The phone has a metallic back with a 2.5D curved glass front. The corners are more rounded which makes it comfortable to hold. The power button is located in the middle on the right side, just above the volume rocker. The power button doubles up as a fingerprint sensor and setting the sensor up was easy. The sensor is pretty responsive and for people who favour one-handed usage, the sensor placement comes in handy.
Price: Rs 48,990
Display: 5-inch Full HD
OS: Android 6.0 (Marshmallow)
Processor: Qualcomm Snapdragon 650
Memory: 3GB of RAM
Camera: 23 MP primary, 13 MP secondary
Battery: 2,620 mAh
The Xperia X comes with a 5-inch Full HD display. The colours are vivid and sharp and with the correct brightness level, using it in sunlight isn’t a problem either.
The phone runs Android 6.0.1 Marshmallow and is devoid of excessive pre-installed apps. The app drawer is akin to that of a stock Android.
Though the Xperia X falls in the premium segment, the hardware doesn’t quite match up. Under the hood it houses a hexa-core Qualcomm Snapdragon 650 processor with 3GB of RAM. I would have expected such a processor in mid-range smartphones. With a price tag of Rs 48,990, Sony could have easily gone for an upgrade.
Nevertheless, I wanted to test its performance. All was well as long as I was playing Asphalt Nitro but the moment I switched to Order and Chaos, I noticed the phone heating up a bit. The same happens if you’re recording a video for too long. This reinstated my argument that Sony could have used a better processor.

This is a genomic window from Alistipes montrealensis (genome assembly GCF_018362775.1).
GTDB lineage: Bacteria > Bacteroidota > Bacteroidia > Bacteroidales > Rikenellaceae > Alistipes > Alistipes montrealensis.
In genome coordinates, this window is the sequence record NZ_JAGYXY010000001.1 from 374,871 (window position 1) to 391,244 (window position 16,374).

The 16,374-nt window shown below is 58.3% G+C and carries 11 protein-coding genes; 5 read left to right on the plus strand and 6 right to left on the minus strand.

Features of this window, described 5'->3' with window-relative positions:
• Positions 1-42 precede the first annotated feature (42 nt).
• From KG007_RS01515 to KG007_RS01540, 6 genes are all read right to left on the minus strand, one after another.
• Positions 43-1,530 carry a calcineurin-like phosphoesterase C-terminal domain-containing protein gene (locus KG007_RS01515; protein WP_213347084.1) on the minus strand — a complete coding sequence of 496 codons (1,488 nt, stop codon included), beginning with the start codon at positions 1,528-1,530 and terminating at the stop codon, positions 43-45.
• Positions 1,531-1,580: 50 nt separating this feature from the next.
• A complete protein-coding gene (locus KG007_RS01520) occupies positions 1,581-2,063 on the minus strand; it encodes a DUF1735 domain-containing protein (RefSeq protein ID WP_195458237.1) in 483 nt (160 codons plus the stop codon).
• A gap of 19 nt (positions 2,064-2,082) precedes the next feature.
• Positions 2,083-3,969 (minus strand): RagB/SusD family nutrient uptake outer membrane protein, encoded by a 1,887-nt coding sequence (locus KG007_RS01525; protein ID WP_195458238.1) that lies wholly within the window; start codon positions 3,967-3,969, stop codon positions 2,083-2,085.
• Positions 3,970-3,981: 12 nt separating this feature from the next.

Even the battery backup was a bit disappointing. It comes with a 2,620-mAh battery and claims that it would last two days. But that is only possible if you don’t use your phone at all. After three hours of gaming, browsing the internet and checking emails, I realised that the phone wouldn’t make it through the day.
However, there’s always a silver lining. And for the Sony Xperia X, it is its camera. It comes with a 23-megapixel (MP) primary and a 13MP secondary camera. They’re both fitted with Sony Exmor RS Sensors. The primary camera does a decent job and delivers sharp pictures even in low-light conditions. The pictures have less noise, though sometimes you might find over-saturation in the pictures. The secondary camera is great for clicking selfies. I’ve always liked the image quality that the Sony phones come with and this one didn’t let me down either. That said, the phone lacks Optical Image Stabilisation, something you’d expect a flagship phone to have.
All in all, the phone falls short because of one aspect – its price. This could have been a great phone, had it been in the mid-range segment but for a flagship phone, the Xperia X requires a lot of upgrades.